Usually, the starting point for planning is determining how user identities will be migrated so that the users can access the services they need at all times without interruptions. This involves cross-utilisation of services through guest accounts, AD trusts and the identity migration method, and when properly planned, this builds a foundation for the cross-utilisation of local applications and network shares between environments.
Migrating workstations from one environment to another requires establishing network connections, which is usually done as early in the process as possible. For workstations, there are usually two options: migration or reinstallation. Sadly, Microsoft no longer supports Windows 10 workstation migrations from one Active Directory to another, other than through their expensive and rather rigid ADMS (Active Directory Migration Service). It is technically possible to carry out the migration with other tools, but in that case, the environment is not supported by Microsoft.
Data migration between environments entirely depends on what services are being used, even within Microsoft 365. Email and OneDrive data migration isn’t usually a problem, but with more specific workloads, such as PowerApps or Power BI reports, there are certain special features and data connections that they require. As a rule, you can say that almost everything in Microsoft 365 is migratable. Some services, such as tailored SharePoint sites (Intranet) may, however, require some manual work.
Focus on user experience
User experience should be designed for different services at an early stage to include the planning of end-user communication in the process. The more invisible the migration is for the user, the happier everyone usually is. This is worth going the extra mile, because if each user loses one working hour in the migration process and this is multiplied by, say, 2,000 users, it eventually adds up to more than one person-year.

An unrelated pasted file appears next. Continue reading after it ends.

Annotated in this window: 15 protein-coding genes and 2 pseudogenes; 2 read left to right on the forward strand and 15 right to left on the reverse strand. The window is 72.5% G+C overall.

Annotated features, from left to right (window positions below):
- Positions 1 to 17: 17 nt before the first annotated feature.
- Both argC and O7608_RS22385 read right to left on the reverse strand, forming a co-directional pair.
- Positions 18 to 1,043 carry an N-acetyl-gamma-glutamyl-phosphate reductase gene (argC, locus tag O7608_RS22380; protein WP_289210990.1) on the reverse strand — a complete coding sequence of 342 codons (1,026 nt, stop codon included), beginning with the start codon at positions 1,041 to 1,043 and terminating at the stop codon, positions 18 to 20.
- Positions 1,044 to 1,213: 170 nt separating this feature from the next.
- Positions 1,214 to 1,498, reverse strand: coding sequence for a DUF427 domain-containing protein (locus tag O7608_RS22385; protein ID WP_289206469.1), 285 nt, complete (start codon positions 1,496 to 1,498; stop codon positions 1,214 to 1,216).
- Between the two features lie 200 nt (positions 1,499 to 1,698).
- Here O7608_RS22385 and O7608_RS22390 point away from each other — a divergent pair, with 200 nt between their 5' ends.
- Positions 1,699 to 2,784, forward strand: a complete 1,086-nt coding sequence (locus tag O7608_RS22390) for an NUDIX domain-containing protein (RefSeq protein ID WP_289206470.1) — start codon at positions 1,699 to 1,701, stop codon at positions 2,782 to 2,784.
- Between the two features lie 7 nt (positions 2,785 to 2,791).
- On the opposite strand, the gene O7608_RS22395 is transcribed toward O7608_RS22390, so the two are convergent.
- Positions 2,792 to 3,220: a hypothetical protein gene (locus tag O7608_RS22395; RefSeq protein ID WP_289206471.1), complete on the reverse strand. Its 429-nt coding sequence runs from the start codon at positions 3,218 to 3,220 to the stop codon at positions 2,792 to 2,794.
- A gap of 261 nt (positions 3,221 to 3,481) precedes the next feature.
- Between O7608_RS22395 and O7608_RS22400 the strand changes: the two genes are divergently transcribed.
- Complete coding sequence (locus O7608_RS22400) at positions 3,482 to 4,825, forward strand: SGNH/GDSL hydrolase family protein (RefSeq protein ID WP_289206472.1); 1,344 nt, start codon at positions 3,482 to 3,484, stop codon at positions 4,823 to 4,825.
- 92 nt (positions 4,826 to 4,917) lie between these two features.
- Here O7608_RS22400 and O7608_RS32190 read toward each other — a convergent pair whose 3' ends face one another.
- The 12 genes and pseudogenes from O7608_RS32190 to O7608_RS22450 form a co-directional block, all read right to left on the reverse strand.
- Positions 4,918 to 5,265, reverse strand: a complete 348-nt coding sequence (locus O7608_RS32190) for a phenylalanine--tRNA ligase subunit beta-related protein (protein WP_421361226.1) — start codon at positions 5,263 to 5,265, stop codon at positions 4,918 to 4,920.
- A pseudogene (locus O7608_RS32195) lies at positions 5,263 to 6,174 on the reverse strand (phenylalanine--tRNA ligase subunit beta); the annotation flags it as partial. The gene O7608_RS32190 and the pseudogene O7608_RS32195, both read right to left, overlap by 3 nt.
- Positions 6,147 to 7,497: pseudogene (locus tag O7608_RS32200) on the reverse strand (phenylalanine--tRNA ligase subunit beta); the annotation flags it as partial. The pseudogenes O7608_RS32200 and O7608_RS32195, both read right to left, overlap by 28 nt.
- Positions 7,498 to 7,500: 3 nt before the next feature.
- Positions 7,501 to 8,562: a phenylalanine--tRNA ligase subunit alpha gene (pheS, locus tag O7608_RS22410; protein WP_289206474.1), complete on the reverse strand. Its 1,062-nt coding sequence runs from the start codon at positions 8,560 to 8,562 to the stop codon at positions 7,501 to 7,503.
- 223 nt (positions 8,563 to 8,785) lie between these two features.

Business changes also mean big changes for the employees. Still, end users are all too often neglected in the process, which leads to distractions, interruptions and uncertainty at the workplace. A merger, for example, brings together the organisational cultures of two different companies. Successful change communication and end-user trainings play a key role in making the change as easy as possible for users and ensuring staff satisfaction and productivity.
IT system reorganisation during M&A is a complex puzzle: you need to carry out a large number of changes and build them into a synchronised whole on a tight schedule so that the end users do not notice anything. Although good planning and vision are key, all projects involve elements of surprise that require quick reactions and solutions.
How can we help you?
Sulava brings its long-term experience to the planning and implementation of IT infrastructures and transitions. We have been involved in planning and executing dozens of large-scale M&A transactions and hundreds of mergers and acquisitions involving tens of people together with our customers’ IT teams. We will help your organisation throughout the transition, from infrastructure planning and implementation to end-user training.